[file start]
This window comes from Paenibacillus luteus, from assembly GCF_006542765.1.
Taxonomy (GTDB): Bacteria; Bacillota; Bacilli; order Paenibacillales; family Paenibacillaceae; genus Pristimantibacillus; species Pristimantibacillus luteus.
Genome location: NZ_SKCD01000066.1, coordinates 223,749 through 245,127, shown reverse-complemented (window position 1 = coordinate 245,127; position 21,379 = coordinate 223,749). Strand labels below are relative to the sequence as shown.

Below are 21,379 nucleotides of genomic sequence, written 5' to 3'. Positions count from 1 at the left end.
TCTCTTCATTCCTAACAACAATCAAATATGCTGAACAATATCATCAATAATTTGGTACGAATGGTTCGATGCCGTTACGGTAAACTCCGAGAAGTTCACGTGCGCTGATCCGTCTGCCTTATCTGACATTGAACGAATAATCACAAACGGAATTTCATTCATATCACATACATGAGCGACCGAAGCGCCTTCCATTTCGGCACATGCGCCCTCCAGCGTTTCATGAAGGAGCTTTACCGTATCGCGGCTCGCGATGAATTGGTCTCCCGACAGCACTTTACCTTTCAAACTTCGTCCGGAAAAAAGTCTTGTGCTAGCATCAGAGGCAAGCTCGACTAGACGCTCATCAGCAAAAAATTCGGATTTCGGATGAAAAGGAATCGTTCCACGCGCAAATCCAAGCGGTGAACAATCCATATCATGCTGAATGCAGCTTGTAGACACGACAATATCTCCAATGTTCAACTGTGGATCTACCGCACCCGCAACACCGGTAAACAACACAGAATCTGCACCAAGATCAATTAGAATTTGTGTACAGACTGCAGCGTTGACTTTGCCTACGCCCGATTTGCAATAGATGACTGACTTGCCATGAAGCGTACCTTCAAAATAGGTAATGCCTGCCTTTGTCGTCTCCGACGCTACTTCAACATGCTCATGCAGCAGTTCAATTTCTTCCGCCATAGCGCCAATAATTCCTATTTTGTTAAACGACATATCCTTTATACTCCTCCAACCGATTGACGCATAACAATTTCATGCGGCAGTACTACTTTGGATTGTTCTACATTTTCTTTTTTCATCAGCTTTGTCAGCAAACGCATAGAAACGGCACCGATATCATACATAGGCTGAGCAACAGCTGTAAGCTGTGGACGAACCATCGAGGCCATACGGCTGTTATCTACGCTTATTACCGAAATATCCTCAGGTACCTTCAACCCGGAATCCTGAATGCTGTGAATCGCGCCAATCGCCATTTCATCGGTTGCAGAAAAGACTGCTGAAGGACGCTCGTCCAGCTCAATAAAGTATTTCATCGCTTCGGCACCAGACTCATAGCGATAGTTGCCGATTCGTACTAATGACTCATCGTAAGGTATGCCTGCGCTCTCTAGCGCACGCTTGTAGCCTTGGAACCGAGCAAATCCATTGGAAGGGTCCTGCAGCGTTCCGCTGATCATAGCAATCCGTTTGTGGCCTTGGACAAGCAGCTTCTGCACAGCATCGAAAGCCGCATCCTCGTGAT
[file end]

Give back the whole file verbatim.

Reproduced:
This window comes from Paenibacillus luteus, from assembly GCF_006542765.1.
Taxonomy (GTDB): Bacteria; Bacillota; Bacilli; order Paenibacillales; family Paenibacillaceae; genus Pristimantibacillus; species Pristimantibacillus luteus.
Genome location: NZ_SKCD01000066.1, coordinates 223,749 through 245,127, shown reverse-complemented (window position 1 = coordinate 245,127; position 21,379 = coordinate 223,749). Strand labels below are relative to the sequence as shown.

Below are 21,379 nucleotides of genomic sequence, written 5' to 3'. Positions count from 1 at the left end.
TCTCTTCATTCCTAACAACAATCAAATATGCTGAACAATATCATCAATAATTTGGTACGAATGGTTCGATGCCGTTACGGTAAACTCCGAGAAGTTCACGTGCGCTGATCCGTCTGCCTTATCTGACATTGAACGAATAATCACAAACGGAATTTCATTCATATCACATACATGAGCGACCGAAGCGCCTTCCATTTCGGCACATGCGCCCTCCAGCGTTTCATGAAGGAGCTTTACCGTATCGCGGCTCGCGATGAATTGGTCTCCCGACAGCACTTTACCTTTCAAACTTCGTCCGGAAAAAAGTCTTGTGCTAGCATCAGAGGCAAGCTCGACTAGACGCTCATCAGCAAAAAATTCGGATTTCGGATGAAAAGGAATCGTTCCACGCGCAAATCCAAGCGGTGAACAATCCATATCATGCTGAATGCAGCTTGTAGACACGACAATATCTCCAATGTTCAACTGTGGATCTACCGCACCCGCAACACCGGTAAACAACACAGAATCTGCACCAAGATCAATTAGAATTTGTGTACAGACTGCAGCGTTGACTTTGCCTACGCCCGATTTGCAATAGATGACTGACTTGCCATGAAGCGTACCTTCAAAATAGGTAATGCCTGCCTTTGTCGTCTCCGACGCTACTTCAACATGCTCATGCAGCAGTTCAATTTCTTCCGCCATAGCGCCAATAATTCCTATTTTGTTAAACGACATATCCTTTATACTCCTCCAACCGATTGACGCATAACAATTTCATGCGGCAGTACTACTTTGGATTGTTCTACATTTTCTTTTTTCATCAGCTTTGTCAGCAAACGCATAGAAACGGCACCGATATCATACATAGGCTGAGCAACAGCTGTAAGCTGTGGACGAACCATCGAGGCCATACGGCTGTTATCTACGCTTATTACCGAAATATCCTCAGGTACCTTCAACCCGGAATCCTGAATGCTGTGAATCGCGCCAATCGCCATTTCATCGGTTGCAGAAAAGACTGCTGAAGGACGCTCGTCCAGCTCAATAAAGTATTTCATCGCTTCGGCACCAGACTCATAGCGATAGTTGCCGATTCGTACTAATGACTCATCGTAAGGTATGCCTGCGCTCTCTAGCGCACGCTTGTAGCCTTGGAACCGAGCAAATCCATTGGAAGGGTCCTGCAGCGTTCCGCTGATCATAGCAATCCGTTTGTGGCCTTGGACAAGCAGCTTCTGCACAGCATCGAAAGCCGCATCCTCGTGAT